Industrial Security

Getting Industrial Security and Compliance Right: Saving Time, Money, and Risk

Adam Cleveland
April 28, 2021

Lack of compliance and the right security can put your organization in a world of hurt.

If you work in – or manage – a facility that requires security clearance, you're well aware of how important industrial security is.

Whether your role is as a security and compliance professional or you're the big cheese of your organization, job #1 is making sure security threats are quashed before anything sensitive is breached.

Let's take a look at how to save time, money, and risk while keeping your organization safe, secure, and compliant.

What Does it Mean to Be Compliant?

Compliance is an important aspect of industrial security. It means staying within the parameters set by laws, regulations, and standards in order to keep your company and any classified information in your facility safe.

Understand the Scope of Your Security and Compliance Needs

The first step in your industrial security mission is to have a solid grasp of what your needs actually are.

What are you trying to protect? How does your company need to be compliant, and what do they require from a security standpoint?

There's no one-size-fits-all solution for compliance; it varies based on industry type, size, location, and use cases. Getting proactive about learning more will give you the knowledge necessary to come up with an optimal plan that works well within your organization. 

The key takeaway here is knowing where you stand currently as far as compliance goes so that moving forward can be optimized accordingly.

Build a Comprehensive Plan to Address These Needs

This blog post is about how to build a comprehensive plan, so what should the next step be? 

The first thing you need to do when creating a security and compliance plan is to look at your current state of affairs in terms of:

Risk Management 

This involves identifying, analyzing, and monitoring threats.

Technology Capabilities

Assess your current technology and figure out where there are gaps in security, as well as where you need extra help with compliance management.

Remember that people are ultimately responsible for complying so make sure they have enough time and the right resources.

Data Integrity

It's important to make sure that all your data is protected by evaluating your network security. Locate areas that need attention, like old cables or a lack of firewalls and access control points (ports).

Personnel Skill Sets

Do you have the right people in the right positions to both get their jobs done efficiently and keep up the level of industrial security that's necessary?

One important piece of the puzzle is making sure all the necessary resources are allocated appropriately. 

Then you can focus on completing critical tasks in an efficient manner while, at the same time, reducing risks associated with doing those same tasks manually or without sufficient technological support.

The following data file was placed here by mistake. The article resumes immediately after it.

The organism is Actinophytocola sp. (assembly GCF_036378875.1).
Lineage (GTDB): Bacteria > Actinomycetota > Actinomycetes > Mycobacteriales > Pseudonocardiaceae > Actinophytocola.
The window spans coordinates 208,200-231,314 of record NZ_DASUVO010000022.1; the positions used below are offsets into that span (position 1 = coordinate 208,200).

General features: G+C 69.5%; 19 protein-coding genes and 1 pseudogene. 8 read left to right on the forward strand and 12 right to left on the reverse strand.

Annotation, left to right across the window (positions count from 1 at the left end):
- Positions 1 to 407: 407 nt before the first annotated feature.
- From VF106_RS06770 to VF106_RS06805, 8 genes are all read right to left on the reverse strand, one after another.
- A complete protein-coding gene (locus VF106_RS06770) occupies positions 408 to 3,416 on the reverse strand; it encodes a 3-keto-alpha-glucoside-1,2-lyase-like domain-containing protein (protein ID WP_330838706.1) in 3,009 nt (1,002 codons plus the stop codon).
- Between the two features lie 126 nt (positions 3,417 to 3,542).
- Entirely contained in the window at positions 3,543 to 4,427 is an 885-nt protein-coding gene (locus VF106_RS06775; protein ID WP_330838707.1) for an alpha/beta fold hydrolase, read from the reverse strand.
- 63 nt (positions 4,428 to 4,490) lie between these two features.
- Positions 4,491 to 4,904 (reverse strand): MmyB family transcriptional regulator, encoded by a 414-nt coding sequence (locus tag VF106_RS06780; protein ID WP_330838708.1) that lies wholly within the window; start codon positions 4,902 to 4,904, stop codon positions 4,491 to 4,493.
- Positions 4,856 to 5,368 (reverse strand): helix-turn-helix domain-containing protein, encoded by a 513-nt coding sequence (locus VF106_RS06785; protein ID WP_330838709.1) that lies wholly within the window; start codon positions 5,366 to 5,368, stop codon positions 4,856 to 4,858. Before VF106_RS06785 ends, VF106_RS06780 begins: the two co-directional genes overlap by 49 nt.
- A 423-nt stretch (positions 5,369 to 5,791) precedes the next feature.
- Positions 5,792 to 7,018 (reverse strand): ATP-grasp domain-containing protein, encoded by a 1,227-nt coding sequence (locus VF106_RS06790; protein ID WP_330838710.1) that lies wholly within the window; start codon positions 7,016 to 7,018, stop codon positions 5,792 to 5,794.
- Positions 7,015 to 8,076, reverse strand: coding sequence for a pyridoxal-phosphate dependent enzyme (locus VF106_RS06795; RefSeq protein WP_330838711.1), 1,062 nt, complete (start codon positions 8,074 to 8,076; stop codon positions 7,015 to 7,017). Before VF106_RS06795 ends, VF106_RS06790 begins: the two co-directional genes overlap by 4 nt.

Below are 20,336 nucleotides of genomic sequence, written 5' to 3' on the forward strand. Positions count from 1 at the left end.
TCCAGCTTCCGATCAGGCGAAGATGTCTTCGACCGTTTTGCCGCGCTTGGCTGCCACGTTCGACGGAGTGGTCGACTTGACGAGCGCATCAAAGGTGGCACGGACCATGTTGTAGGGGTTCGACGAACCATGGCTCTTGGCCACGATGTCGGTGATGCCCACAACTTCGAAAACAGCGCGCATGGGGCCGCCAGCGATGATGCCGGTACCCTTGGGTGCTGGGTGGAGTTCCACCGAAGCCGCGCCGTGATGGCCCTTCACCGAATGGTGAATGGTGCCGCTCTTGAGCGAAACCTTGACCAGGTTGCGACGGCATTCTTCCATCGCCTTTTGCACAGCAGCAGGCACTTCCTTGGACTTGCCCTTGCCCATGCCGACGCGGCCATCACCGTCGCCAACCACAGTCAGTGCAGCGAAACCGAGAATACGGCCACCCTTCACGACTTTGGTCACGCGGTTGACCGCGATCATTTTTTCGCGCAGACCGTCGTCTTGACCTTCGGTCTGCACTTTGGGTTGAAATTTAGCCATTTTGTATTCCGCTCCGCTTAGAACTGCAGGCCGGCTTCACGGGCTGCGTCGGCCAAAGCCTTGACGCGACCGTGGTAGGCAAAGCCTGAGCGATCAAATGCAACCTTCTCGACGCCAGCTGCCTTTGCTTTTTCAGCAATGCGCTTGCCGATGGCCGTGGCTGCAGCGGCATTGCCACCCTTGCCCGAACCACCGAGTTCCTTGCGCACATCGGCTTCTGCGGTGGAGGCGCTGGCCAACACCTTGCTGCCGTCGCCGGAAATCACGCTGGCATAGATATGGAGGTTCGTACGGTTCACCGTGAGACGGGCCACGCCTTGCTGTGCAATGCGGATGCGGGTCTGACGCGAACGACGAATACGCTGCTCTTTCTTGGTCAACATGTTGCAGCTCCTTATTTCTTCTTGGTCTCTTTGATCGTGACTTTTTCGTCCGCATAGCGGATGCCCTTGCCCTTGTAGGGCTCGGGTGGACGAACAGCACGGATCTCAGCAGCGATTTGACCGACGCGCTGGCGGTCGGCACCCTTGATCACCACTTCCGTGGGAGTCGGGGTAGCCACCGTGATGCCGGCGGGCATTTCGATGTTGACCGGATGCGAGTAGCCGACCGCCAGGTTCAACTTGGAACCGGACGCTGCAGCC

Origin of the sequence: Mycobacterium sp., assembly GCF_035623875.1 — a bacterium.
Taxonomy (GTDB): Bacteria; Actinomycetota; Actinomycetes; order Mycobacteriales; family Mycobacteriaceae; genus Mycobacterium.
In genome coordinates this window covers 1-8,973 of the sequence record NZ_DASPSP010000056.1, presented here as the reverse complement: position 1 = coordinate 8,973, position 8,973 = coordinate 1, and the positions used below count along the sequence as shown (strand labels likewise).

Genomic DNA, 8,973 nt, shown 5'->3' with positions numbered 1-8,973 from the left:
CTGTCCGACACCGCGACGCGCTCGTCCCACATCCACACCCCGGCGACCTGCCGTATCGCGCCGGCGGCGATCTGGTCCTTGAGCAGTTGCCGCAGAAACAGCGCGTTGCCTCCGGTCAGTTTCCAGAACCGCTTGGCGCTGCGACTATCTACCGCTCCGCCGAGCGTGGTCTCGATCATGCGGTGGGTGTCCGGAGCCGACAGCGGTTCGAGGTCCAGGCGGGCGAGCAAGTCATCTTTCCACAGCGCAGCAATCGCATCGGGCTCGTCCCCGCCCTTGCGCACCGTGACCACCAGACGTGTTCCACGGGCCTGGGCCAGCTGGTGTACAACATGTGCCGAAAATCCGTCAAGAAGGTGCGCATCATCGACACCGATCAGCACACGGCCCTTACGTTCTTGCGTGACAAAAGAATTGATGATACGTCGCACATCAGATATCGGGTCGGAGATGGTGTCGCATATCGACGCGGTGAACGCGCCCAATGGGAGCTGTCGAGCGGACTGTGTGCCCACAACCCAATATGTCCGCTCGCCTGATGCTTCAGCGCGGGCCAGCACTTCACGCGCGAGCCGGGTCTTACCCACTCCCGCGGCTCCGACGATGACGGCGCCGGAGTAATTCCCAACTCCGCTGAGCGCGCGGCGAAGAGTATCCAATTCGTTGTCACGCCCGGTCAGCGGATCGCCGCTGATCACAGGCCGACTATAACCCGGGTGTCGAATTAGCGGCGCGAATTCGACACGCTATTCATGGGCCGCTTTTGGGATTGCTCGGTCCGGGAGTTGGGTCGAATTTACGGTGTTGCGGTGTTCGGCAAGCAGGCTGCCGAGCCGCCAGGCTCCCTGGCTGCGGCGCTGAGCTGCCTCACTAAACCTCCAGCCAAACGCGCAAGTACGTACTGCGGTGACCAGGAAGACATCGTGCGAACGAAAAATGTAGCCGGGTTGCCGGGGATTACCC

Implement Controls That Are Tailored to Your Organization’s Specific Risks

Those specific risks, of course, depend on the industry you're in.

Once you've identified what needs to be done and who does it, think about how your organization can best deal with these issues.

It's often a case of figuring out where your company is vulnerable and then implementing controls that are tailored to those weaknesses.

This may seem like common sense but many organizations don't do this simple step and they needlessly put their organization at risk.

Continuously Monitor, Test, and Update Your Programs As Needed

A company's industrial security and compliance programs are only as strong as the last update.

The most critical mistake that companies make is to assume that they're secure because nothing has happened yet. It doesn't work like this; when it comes to building a robust system, you need to keep going back to step one so your program can be updated with new threats and technologies as needed. 

The best way for an organization of any size or in any industry sector is to have their risk management professionals constantly monitoring, testing, and updating all aspects of their cybersecurity infrastructure.

Take Industrial Security Seriously

Security professionals should continuously monitor new threats and technologies emerging from both inside and outside of the organization on an ongoing basis with appropriate testing. 

An effective program will also include companies actively reviewing all aspects of their infrastructure's industrial security at regular intervals (e.g., quarterly) in order to identify vulnerabilities before they're exploited by cybercriminals or other adversaries. 

Staying compliant and protecting your employees, facility, and any classified information you may house is as easy as having the right software. Get in touch today and let’s talk about how ThreatSwitch can help.

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